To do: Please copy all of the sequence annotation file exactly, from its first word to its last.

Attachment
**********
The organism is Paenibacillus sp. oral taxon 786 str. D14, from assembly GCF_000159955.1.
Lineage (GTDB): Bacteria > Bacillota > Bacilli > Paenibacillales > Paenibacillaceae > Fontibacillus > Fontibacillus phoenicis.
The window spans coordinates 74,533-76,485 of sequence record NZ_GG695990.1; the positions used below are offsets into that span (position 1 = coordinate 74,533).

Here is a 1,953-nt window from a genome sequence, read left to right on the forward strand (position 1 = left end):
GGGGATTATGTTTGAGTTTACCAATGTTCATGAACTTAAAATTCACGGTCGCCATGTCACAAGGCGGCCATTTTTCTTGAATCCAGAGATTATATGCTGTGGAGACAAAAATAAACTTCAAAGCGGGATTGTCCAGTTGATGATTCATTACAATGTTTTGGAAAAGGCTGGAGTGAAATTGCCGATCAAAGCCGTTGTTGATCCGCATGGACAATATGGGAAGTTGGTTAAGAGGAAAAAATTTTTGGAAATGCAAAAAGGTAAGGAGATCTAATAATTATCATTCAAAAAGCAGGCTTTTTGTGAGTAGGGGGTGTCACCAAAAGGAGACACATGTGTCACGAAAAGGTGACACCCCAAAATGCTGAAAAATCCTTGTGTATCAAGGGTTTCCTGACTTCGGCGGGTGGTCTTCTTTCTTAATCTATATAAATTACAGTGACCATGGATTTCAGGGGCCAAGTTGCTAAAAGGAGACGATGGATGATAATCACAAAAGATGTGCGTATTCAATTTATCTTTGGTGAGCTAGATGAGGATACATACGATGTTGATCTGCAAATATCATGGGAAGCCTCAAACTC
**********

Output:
The organism is Paenibacillus sp. oral taxon 786 str. D14, from assembly GCF_000159955.1.
Lineage (GTDB): Bacteria > Bacillota > Bacilli > Paenibacillales > Paenibacillaceae > Fontibacillus > Fontibacillus phoenicis.
The window spans coordinates 74,533-76,485 of sequence record NZ_GG695990.1; the positions used below are offsets into that span (position 1 = coordinate 74,533).

Here is a 1,953-nt window from a genome sequence, read left to right on the forward strand (position 1 = left end):
GGGGATTATGTTTGAGTTTACCAATGTTCATGAACTTAAAATTCACGGTCGCCATGTCACAAGGCGGCCATTTTTCTTGAATCCAGAGATTATATGCTGTGGAGACAAAAATAAACTTCAAAGCGGGATTGTCCAGTTGATGATTCATTACAATGTTTTGGAAAAGGCTGGAGTGAAATTGCCGATCAAAGCCGTTGTTGATCCGCATGGACAATATGGGAAGTTGGTTAAGAGGAAAAAATTTTTGGAAATGCAAAAAGGTAAGGAGATCTAATAATTATCATTCAAAAAGCAGGCTTTTTGTGAGTAGGGGGTGTCACCAAAAGGAGACACATGTGTCACGAAAAGGTGACACCCCAAAATGCTGAAAAATCCTTGTGTATCAAGGGTTTCCTGACTTCGGCGGGTGGTCTTCTTTCTTAATCTATATAAATTACAGTGACCATGGATTTCAGGGGCCAAGTTGCTAAAAGGAGACGATGGATGATAATCACAAAAGATGTGCGTATTCAATTTATCTTTGGTGAGCTAGATGAGGATACATACGATGTTGATCTGCAAATATCATGGGAAGCCTCAAACTC